AOL - All of your Conversations are Belong to Us!

23 comments
Thread Title:
AOL Eavesdrops, Grants Itself Permission To Steal Your AIM Conversations
Thread Description:

Check out the new TOS for AIM

"In addition, by posting Content on an AIM Product, you grant AOL, its parent, affiliates, subsidiaries, assigns, agents and licensees the irrevocable, perpetual, worldwide right to reproduce, display, perform, distribute, adapt and promote this Content in any medium. You waive any right to privacy."

thanks susan

Comments

US TOS

Looks like a US TOS - most likely it won't apply to most Europeans. A statement such as "You waive any right to privacy" would, as far as I know, not have any legal impact here in Denmark. You can't waive all such rights - consumer laws etc protects consumers against stupidity like that for most cases.

Is it just me ...

Is it just me, or are many of the major Web companies taking drastic anti-consumer or anti-webmaster measures all of a sudden?

Well now!

I'll be deleting AIM off my work computer and deleting my AIM account from Fire here at home ASAP.

And then perhaps I'll consider moving to Europe...

I don't see ...

I don't see how this would work. A similar situation would be the telephone companies claiming that they owned, and could publish anywhere at any time, the contents of all conversations you may have while using their telephone network ... but I believe U.S. citizens are protected by the government as well as civil laws (e.g., wiretapping laws).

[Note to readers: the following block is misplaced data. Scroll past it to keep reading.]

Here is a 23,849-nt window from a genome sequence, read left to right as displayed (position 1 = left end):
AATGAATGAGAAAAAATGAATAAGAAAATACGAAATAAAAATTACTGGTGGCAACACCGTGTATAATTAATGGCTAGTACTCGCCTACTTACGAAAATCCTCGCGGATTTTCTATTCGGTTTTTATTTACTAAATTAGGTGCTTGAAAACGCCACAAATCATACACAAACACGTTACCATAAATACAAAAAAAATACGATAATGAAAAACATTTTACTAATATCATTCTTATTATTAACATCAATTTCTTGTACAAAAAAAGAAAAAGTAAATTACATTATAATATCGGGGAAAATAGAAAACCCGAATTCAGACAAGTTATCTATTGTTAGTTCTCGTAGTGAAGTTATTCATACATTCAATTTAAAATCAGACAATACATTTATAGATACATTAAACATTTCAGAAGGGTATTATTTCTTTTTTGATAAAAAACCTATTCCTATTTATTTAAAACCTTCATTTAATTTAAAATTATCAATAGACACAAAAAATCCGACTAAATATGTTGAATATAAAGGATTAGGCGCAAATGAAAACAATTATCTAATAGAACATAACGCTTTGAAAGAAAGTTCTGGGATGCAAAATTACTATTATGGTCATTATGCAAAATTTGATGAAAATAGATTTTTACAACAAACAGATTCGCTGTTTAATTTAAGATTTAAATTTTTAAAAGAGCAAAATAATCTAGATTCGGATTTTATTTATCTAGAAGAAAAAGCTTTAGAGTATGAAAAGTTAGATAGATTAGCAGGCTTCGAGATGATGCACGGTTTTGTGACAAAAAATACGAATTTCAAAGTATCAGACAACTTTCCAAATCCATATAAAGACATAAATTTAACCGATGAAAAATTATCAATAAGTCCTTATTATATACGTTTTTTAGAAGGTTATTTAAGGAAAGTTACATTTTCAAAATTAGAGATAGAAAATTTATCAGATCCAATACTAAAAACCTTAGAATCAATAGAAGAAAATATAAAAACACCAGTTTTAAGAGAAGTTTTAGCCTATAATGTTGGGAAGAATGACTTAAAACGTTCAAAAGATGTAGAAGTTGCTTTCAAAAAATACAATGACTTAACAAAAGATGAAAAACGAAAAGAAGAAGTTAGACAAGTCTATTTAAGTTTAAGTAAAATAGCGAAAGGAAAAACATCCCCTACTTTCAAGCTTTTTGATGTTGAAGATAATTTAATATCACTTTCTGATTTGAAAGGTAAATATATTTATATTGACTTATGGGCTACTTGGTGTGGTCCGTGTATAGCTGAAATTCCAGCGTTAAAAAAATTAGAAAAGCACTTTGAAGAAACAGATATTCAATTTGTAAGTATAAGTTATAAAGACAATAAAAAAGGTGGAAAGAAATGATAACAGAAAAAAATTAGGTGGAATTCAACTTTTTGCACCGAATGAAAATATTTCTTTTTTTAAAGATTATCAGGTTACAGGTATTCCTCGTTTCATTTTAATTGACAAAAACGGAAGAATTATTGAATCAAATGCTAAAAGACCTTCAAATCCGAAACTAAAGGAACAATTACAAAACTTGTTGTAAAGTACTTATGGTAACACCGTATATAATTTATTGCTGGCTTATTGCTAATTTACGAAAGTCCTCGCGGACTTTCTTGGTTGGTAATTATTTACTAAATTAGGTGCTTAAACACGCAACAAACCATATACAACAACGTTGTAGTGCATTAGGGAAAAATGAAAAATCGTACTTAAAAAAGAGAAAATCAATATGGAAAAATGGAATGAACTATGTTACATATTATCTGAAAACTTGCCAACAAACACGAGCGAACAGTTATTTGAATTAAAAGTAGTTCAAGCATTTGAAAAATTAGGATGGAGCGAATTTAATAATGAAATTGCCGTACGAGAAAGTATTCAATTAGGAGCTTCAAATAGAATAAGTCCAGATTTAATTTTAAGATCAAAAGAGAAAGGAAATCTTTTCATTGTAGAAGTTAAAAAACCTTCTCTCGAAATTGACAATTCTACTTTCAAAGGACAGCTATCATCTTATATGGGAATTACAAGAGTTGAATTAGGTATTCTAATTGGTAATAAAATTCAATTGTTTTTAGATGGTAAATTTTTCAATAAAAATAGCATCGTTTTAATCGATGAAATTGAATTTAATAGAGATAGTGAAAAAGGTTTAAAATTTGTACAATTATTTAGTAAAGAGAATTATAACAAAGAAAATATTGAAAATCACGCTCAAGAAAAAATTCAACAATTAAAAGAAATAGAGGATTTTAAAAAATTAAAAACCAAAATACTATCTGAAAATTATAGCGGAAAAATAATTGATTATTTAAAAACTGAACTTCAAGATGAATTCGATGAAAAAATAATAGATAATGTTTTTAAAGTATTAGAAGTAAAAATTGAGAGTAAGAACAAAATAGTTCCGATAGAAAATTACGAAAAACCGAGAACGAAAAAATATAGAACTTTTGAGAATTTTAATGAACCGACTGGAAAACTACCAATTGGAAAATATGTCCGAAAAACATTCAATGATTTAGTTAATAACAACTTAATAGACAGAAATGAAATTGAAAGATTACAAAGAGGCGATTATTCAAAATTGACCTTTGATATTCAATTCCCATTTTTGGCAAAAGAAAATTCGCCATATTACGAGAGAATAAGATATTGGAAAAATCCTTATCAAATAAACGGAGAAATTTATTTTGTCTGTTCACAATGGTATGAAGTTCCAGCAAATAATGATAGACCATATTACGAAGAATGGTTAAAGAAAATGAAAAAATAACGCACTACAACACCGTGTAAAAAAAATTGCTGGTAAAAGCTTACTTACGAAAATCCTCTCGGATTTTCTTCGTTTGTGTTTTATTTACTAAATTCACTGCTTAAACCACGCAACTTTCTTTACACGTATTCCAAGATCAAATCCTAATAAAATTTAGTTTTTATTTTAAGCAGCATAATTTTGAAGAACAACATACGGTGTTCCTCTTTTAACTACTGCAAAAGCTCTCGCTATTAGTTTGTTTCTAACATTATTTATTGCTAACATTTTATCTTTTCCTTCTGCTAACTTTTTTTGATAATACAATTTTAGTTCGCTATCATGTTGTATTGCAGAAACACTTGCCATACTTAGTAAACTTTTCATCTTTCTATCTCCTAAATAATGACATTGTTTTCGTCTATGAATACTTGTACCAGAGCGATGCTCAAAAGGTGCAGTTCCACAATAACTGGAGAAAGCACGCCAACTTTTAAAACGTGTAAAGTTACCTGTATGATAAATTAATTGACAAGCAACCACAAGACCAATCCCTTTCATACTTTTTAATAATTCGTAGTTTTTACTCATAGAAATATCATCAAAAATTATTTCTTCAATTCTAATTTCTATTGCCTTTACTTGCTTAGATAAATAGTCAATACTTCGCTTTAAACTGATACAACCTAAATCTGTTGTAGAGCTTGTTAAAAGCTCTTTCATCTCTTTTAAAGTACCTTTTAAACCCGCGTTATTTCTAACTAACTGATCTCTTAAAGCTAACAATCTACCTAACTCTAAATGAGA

This AOL IM thing is another lawsuit waiting to happen. These U.S. companies seem to be begging for U.S. governmental regulation. What's happening with them? After monumental success, are they now imploding?

I can't imagine how anyone wo

I can't imagine how anyone would expect any real right to privacy on a free medium. OTOH, I can't imagine what AOL would do with my conversations...it just doesn't seem like anyone other than my friends would even care what I had to say in a regular conversation.

It seems like this is just a 'CYA' that AOL is doing to insure that people do *not* expect their conversations to be private if, for example, their server got broken into.

Sure, but ...

Sure, grnidone, but that relies on the presumption that you will never ever say anything private on AOL IM that you don't want published anywhere -- and neither will anyone with whom you are IMing.

I'll add that I don't use IM at all; haven't done so for years. I just see a bad trend here with certain tech companies.

I guess I didn't make myself

I guess I didn't make myself clear in one respect.

I can kind of understand why AOL is saying in no uncertain terms "This is not a private medium" because that covers themselves in case something happens.

But, I don't understand why anyone would want to publish my conversations. What could possibly be of interest to anyone other than the person I am talking to?

You may be ...

grnidone, you may be right re the covering themselves.

> What could possibly be of interest to anyone other than the person I am talking to?

I have no idea why anyone would want to publish anyone's IM conversations, but I think this new TOS sets a dangerous precedent. And let's note that it's not just anyone -- it's AOL who is claiming the right to do so. That's the point: not that anyone might be interested, but that AOL is claiming the right to publish.